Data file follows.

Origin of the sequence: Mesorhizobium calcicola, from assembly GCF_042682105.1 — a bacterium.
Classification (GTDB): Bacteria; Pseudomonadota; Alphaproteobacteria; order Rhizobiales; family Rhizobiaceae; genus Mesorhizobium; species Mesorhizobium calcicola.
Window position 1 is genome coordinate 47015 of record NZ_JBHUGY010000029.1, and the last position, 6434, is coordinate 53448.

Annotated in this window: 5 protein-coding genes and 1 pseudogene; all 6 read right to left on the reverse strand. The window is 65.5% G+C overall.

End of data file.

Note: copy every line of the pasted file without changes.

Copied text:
Origin of the sequence: Mesorhizobium calcicola, from assembly GCF_042682105.1 — a bacterium.
Classification (GTDB): Bacteria; Pseudomonadota; Alphaproteobacteria; order Rhizobiales; family Rhizobiaceae; genus Mesorhizobium; species Mesorhizobium calcicola.
Window position 1 is genome coordinate 47015 of record NZ_JBHUGY010000029.1, and the last position, 6434, is coordinate 53448.

Annotated in this window: 5 protein-coding genes and 1 pseudogene; all 6 read right to left on the reverse strand. The window is 65.5% G+C overall.